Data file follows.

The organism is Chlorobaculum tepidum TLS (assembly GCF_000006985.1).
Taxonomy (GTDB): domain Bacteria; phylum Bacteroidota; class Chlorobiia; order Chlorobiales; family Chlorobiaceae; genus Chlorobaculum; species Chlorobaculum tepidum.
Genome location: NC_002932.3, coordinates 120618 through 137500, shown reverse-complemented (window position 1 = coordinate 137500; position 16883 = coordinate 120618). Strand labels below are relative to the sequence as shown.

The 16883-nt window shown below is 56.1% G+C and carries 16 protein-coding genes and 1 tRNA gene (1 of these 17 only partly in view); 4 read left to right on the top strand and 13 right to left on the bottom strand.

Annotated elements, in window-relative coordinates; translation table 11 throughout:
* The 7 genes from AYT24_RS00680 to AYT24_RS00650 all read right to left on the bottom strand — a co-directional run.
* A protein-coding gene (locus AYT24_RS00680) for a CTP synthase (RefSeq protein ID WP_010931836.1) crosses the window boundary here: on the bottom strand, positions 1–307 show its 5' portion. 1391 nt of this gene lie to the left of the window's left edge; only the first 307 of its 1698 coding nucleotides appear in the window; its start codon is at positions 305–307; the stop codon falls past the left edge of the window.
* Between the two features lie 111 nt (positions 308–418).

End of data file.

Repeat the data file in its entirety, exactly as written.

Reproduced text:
The organism is Chlorobaculum tepidum TLS (assembly GCF_000006985.1).
Taxonomy (GTDB): domain Bacteria; phylum Bacteroidota; class Chlorobiia; order Chlorobiales; family Chlorobiaceae; genus Chlorobaculum; species Chlorobaculum tepidum.
Genome location: NC_002932.3, coordinates 120618 through 137500, shown reverse-complemented (window position 1 = coordinate 137500; position 16883 = coordinate 120618). Strand labels below are relative to the sequence as shown.

The 16883-nt window shown below is 56.1% G+C and carries 16 protein-coding genes and 1 tRNA gene (1 of these 17 only partly in view); 4 read left to right on the top strand and 13 right to left on the bottom strand.

Annotated elements, in window-relative coordinates; translation table 11 throughout:
* The 7 genes from AYT24_RS00680 to AYT24_RS00650 all read right to left on the bottom strand — a co-directional run.
* A protein-coding gene (locus AYT24_RS00680) for a CTP synthase (RefSeq protein ID WP_010931836.1) crosses the window boundary here: on the bottom strand, positions 1–307 show its 5' portion. 1391 nt of this gene lie to the left of the window's left edge; only the first 307 of its 1698 coding nucleotides appear in the window; its start codon is at positions 305–307; the stop codon falls past the left edge of the window.
* Between the two features lie 111 nt (positions 308–418).